At the end of the last decade, in early 2010, I started working at Google. I didn’t know exactly what to expect going in, but from everything I had heard, I was anticipating great things. And I wasn’t disappointed.
Besides all the amazing perks that tend to capture the public imagination at large, the thing that impressed me was a then lesser-known process of setting Objectives and Key Results (commonly known as OKRs) every quarter.
This process was simple, yet profound. It allowed each individual to decide and align on what was important for our company, team, and career at the beginning of each quarter, and then maintain focus on those Objectives throughout the quarter. Instead of getting distracted by urgent fires that were not aligned with our strategy every single day, this framework reminded all of us what was important. It worked as our compass throughout the quarter.
Fast forward almost a decade, and the opportunity to influence this framework is what thrilled me when I was presented with the opportunity to join WorkBoard, Inc. — a company that is focused on closing the Strategy-Execution gap using, you guessed it, OKRs. I joined them just over five months ago. What I discovered are three major improvements that WorkBoard has achieved in their SaaS application and the OKR framework over the past decade:
Instead of simply rating Key Results from 0 to 1, which was the norm in the early days of OKR setting, WorkBoard’s app guides you to measure results and outcomes objectively, rather than measuring outputs. While creating measurable Key Results was always the spirit of the OKR setting process, the app provides the framework to help teams define and align better key results in the first instance — so our natural bias to describe output doesn’t prevent us from articulating the desired outcome.
Sometimes, your results are tracked in other systems. Integrating with those systems to automatically update Key Results in WorkBoard creates increased transparency throughout the organization — automatically. Now, you are seeing and driving progress continuously rather than scoring mid and end of period — and thus have a higher awareness of your distance from the intended results every single day — leading you to make smarter choices about our time and effort.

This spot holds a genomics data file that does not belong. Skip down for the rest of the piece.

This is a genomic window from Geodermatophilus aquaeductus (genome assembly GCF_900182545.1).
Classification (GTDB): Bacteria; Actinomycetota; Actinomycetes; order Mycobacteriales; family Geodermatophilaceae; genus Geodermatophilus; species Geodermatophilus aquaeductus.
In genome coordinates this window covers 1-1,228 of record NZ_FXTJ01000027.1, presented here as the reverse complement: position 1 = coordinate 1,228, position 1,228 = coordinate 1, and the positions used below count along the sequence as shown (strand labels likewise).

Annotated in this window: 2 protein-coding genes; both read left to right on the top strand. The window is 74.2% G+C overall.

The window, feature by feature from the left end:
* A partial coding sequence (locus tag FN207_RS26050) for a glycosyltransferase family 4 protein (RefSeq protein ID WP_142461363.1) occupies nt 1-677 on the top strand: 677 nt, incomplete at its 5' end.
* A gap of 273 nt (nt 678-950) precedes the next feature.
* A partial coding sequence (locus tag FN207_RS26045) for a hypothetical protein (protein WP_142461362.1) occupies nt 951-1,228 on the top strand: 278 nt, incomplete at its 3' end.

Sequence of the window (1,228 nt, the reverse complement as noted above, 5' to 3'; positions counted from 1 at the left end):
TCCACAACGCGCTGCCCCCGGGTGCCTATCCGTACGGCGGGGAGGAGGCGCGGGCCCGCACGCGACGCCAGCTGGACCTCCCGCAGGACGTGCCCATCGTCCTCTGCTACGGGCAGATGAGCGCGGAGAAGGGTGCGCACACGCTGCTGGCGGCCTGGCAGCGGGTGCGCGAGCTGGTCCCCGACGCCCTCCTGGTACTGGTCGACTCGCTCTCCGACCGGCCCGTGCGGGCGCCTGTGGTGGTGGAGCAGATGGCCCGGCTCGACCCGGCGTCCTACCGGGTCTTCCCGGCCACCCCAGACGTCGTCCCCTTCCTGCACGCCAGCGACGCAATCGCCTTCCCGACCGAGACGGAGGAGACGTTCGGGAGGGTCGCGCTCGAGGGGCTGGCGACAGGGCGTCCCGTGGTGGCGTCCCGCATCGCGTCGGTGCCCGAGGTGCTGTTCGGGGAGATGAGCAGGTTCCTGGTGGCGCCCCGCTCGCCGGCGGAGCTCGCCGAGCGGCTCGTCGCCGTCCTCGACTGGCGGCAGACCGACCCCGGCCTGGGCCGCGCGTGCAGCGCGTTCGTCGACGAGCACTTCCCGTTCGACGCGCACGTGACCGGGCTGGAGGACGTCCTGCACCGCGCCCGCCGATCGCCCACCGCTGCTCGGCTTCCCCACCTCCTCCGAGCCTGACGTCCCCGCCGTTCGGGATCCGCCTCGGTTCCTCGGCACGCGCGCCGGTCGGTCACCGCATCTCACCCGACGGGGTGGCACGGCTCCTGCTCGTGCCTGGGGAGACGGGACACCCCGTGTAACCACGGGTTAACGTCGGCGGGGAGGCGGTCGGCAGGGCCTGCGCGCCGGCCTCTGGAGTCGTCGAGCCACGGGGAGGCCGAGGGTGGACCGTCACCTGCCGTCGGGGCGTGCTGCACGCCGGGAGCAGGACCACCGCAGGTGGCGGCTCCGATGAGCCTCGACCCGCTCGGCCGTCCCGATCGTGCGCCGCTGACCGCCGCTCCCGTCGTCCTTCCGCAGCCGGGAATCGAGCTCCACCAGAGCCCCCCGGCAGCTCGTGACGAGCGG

Instead of ad-hoc meetings, WorkBoard meetings are organized around a body of work, strategy and key results that are already available in the application. This encourages all participants to meet not for a status check (which is always available for anyone to see in WorkBoard) but to identify and remove roadblocks to your existing strategic Objectives. Ask yourself — how many meetings have you walked out of feeling confused about their purpose and outcomes? How would it feel to have laser-focused meetings with actionable outcomes?
And today, “Measure what Matters” has put OKRs on most executives’ radar. This is a movement. A movement to be more agile, measurable and transparent in the execution of strategy. These three improvements are the tip of the iceberg, and the field of strategy management is ripe for more disruptive innovations. The best is yet to come and I am stoked to be part of the journey.
PS: As companies get used to the OKR setting process, their requirements will mature and become more sophisticated. In my next blog, I’ll cover three evolutions to expect in the next 6–12 months in the OKR framework.